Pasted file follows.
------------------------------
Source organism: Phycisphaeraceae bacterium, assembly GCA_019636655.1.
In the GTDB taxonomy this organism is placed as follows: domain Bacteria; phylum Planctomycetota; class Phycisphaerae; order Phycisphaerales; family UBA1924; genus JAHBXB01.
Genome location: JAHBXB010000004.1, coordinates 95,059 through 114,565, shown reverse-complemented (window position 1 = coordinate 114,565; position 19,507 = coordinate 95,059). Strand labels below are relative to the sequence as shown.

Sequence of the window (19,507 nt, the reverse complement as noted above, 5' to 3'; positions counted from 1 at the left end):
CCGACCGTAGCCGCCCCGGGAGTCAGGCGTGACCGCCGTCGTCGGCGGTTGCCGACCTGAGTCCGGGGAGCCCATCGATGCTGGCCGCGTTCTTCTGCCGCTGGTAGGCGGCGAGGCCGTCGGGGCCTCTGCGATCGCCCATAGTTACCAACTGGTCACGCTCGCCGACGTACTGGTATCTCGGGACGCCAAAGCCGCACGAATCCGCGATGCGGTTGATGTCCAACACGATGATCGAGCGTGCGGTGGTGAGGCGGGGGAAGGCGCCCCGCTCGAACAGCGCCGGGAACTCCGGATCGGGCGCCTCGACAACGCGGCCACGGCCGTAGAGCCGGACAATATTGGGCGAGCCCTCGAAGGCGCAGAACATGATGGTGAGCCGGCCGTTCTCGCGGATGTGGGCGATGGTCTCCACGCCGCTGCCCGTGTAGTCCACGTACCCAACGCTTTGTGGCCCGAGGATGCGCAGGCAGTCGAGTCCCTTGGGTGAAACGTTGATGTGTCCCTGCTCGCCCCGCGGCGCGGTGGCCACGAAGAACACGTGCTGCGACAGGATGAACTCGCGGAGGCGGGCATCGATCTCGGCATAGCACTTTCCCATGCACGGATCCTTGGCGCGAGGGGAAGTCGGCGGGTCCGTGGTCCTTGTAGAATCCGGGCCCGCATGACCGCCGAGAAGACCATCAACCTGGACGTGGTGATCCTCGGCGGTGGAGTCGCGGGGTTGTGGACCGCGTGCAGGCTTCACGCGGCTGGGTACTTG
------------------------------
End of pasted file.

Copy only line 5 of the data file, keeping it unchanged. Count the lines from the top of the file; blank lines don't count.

CCGACCGTAGCCGCCCCGGGAGTCAGGCGTGACCGCCGTCGTCGGCGGTTGCCGACCTGAGTCCGGGGAGCCCATCGATGCTGGCCGCGTTCTTCTGCCGCTGGTAGGCGGCGAGGCCGTCGGGGCCTCTGCGATCGCCCATAGTTACCAACTGGTCACGCTCGCCGACGTACTGGTATCTCGGGACGCCAAAGCCGCACGAATCCGCGATGCGGTTGATGTCCAACACGATGATCGAGCGTGCGGTGGTGAGGCGGGGGAAGGCGCCCCGCTCGAACAGCGCCGGGAACTCCGGATCGGGCGCCTCGACAACGCGGCCACGGCCGTAGAGCCGGACAATATTGGGCGAGCCCTCGAAGGCGCAGAACATGATGGTGAGCCGGCCGTTCTCGCGGATGTGGGCGATGGTCTCCACGCCGCTGCCCGTGTAGTCCACGTACCCAACGCTTTGTGGCCCGAGGATGCGCAGGCAGTCGAGTCCCTTGGGTGAAACGTTGATGTGTCCCTGCTCGCCCCGCGGCGCGGTGGCCACGAAGAACACGTGCTGCGACAGGATGAACTCGCGGAGGCGGGCATCGATCTCGGCATAGCACTTTCCCATGCACGGATCCTTGGCGCGAGGGGAAGTCGGCGGGTCCGTGGTCCTTGTAGAATCCGGGCCCGCATGACCGCCGAGAAGACCATCAACCTGGACGTGGTGATCCTCGGCGGTGGAGTCGCGGGGTTGTGGACCGCGTGCAGGCTTCACGCGGCTGGGTACTTG